Weekly Roundup: 14th November 2022: The Suella Saga Continues

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The Suella Saga Continues

Charity Asagaro 

The Labour Party has demanded that PM Rishi Sunak clarify whether Suella Braverman’s data breach contained market-sensitive information that companies or individuals could financially have benefited from. Braverman’s return as Home Secretary in Sunak’s government following her resignation from the previous cabinet has sparked questions. She initially resigned after admitting to a data breach in which she emailed an official document from a private account and criticized the former prime minister’s immigration policies. Further reports then emerged stating that Braverman, as Attorney General, was investigated by a section of the Cabinet Office after she sought an injunction to prevent the media from publishing a story concerning a rogue spy working for MI5. The Cabinet Office and Attorney General’s office have neither confirmed nor denied whether Braverman was involved in the inquiry.

Concerned that the saga will have affected her relationship with MI5, a number of conservative MPs  argued that British security services should be able to trust whoever holds the position of Home Secretary. Since No 10 is assuring the public that Braverman has a great relationship with the MI5, she is set to continue taking part in intelligence briefings by the security services. With the constant evolution of the digital world, cybersecurity not only affects national security but also has an impact on people’s trust in the government. Braverman clarified that the documents she sent on her personal account would in no way affect national or cyber security. Ministers have to use official channels of communication in order to keep a record of all their decisions in case any analysis is needed. However, government guidance also states that what does and does not count as government business is not always clear cut.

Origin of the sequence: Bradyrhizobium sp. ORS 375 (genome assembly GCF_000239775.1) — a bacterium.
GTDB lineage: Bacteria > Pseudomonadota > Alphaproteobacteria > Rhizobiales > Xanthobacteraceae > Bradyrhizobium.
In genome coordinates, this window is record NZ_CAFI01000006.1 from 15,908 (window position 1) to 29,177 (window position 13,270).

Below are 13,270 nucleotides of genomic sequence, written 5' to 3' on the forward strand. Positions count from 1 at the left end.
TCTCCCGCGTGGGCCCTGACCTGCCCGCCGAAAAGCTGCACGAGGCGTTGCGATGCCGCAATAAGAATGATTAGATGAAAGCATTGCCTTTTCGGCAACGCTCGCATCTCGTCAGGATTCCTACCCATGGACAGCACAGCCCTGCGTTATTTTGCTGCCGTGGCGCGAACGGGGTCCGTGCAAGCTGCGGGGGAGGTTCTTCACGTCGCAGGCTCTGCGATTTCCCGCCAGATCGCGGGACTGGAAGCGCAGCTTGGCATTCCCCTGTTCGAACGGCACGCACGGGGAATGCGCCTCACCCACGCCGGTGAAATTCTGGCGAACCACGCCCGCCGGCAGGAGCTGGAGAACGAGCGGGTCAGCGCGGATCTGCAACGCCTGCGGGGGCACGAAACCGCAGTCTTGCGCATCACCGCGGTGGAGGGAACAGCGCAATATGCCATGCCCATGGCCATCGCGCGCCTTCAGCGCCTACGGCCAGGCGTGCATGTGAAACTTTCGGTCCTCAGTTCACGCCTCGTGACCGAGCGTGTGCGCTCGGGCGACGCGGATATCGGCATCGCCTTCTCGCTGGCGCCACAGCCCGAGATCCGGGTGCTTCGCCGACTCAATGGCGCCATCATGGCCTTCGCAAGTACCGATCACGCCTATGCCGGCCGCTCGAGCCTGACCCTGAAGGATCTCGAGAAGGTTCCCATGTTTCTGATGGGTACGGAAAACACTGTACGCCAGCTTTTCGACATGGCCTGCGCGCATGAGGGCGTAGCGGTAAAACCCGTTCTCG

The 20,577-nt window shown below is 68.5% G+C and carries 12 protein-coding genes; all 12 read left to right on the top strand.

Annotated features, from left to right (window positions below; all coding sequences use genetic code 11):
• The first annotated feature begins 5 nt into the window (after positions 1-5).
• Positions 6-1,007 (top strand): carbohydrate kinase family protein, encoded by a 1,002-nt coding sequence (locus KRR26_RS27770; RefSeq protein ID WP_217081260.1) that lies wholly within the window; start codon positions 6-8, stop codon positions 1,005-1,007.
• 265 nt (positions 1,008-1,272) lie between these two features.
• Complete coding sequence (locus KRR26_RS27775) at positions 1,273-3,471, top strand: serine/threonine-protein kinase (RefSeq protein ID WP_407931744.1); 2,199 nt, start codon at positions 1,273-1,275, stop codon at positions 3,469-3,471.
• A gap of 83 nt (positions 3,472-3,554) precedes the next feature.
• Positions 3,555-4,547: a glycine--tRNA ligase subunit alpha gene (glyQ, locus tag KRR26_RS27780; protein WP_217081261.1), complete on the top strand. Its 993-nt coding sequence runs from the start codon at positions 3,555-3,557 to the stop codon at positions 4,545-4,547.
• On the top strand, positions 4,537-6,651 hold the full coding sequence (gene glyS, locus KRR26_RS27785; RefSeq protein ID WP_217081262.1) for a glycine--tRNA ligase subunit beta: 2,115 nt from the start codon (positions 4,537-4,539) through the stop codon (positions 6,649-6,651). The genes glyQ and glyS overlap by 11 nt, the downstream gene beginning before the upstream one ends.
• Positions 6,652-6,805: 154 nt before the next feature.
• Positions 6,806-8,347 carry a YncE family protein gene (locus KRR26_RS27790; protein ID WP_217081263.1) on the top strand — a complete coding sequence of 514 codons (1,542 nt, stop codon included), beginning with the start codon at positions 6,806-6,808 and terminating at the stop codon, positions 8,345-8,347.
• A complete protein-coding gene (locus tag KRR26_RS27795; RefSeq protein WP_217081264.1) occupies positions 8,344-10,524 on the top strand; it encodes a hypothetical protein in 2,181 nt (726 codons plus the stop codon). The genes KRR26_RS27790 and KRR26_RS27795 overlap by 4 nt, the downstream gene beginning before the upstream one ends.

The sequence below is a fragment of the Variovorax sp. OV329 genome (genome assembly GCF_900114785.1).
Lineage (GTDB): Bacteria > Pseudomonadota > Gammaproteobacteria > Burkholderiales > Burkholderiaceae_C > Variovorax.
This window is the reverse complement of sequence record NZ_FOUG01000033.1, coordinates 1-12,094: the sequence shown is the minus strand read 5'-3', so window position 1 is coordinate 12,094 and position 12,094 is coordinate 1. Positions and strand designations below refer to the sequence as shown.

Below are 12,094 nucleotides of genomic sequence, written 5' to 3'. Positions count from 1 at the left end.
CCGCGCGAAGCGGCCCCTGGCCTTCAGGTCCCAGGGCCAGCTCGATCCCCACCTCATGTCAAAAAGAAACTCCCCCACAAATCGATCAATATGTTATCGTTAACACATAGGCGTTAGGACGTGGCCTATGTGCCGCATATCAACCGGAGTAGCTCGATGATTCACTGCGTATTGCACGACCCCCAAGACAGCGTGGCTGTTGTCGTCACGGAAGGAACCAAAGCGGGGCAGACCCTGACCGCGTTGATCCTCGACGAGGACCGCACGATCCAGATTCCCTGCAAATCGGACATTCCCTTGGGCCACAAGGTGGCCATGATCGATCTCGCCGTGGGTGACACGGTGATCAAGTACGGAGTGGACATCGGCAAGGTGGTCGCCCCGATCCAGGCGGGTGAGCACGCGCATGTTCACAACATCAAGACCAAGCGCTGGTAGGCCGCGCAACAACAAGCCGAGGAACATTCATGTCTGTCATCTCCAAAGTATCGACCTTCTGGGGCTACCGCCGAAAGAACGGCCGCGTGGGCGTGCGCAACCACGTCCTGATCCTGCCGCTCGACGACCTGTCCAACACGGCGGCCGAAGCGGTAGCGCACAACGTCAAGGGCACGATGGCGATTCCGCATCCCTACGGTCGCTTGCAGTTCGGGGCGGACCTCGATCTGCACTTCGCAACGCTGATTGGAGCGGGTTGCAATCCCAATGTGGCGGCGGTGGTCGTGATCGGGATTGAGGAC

In addition to privacy and cybersecurity concerns, there is also the issue of the Freedom of Information Act: if, at any point, the media or citizens ask for access, record-keeping through official communication channels allow the information to be passed on. This issue came to the fore as a result of Matt Hancock’s use of his personal email during the pandemic. Consequently, the government does not have any records to analyse or rationalise the policies he created during the pandemic, such as the test and trace program or the care homes strategy.